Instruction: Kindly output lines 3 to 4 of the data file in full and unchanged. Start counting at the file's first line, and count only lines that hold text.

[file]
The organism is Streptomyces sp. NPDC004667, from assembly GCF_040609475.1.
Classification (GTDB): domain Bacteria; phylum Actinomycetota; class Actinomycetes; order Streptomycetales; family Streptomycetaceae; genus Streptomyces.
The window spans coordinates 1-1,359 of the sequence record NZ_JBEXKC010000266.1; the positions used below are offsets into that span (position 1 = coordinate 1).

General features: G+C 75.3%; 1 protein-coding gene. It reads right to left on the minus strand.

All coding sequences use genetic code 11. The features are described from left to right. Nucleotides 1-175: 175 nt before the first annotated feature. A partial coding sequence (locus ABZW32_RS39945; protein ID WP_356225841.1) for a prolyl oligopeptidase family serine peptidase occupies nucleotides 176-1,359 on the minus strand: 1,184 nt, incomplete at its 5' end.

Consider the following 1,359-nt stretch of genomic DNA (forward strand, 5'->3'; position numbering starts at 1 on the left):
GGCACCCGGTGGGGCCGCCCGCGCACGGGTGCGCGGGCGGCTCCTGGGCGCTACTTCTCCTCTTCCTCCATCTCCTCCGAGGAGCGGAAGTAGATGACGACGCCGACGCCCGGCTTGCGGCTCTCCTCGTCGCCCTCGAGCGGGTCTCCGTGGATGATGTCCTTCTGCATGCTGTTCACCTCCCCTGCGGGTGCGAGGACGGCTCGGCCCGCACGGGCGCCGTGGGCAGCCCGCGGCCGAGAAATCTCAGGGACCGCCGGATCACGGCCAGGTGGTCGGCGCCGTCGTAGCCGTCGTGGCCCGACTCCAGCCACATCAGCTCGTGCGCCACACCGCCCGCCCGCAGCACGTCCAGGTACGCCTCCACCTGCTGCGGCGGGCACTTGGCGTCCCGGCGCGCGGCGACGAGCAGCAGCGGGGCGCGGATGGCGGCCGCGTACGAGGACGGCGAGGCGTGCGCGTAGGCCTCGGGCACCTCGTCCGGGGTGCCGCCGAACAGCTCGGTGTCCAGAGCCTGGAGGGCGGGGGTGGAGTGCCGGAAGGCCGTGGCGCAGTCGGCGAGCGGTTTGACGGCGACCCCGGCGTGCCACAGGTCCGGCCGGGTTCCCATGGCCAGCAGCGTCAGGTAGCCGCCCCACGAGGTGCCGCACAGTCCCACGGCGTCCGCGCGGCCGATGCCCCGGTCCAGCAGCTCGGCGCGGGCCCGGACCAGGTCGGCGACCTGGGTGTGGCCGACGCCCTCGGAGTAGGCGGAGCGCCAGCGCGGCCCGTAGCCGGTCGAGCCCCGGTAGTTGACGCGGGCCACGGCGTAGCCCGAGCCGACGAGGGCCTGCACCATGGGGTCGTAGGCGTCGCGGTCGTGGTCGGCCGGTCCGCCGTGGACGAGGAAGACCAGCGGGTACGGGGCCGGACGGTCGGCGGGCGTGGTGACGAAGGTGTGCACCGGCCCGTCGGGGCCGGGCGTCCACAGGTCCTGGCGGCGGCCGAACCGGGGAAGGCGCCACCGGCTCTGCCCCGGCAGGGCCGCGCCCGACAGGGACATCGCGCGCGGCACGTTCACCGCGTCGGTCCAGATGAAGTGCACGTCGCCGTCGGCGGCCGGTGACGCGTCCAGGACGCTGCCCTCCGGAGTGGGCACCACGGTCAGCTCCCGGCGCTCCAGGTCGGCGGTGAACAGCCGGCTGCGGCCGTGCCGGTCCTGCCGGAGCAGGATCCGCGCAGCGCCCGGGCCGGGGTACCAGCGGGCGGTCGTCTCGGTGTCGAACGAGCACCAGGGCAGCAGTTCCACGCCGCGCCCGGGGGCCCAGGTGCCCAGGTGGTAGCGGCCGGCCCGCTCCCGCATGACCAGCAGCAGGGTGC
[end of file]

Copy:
The window spans coordinates 1-1,359 of the sequence record NZ_JBEXKC010000266.1; the positions used below are offsets into that span (position 1 = coordinate 1).

General features: G+C 75.3%; 1 protein-coding gene. It reads right to left on the minus strand.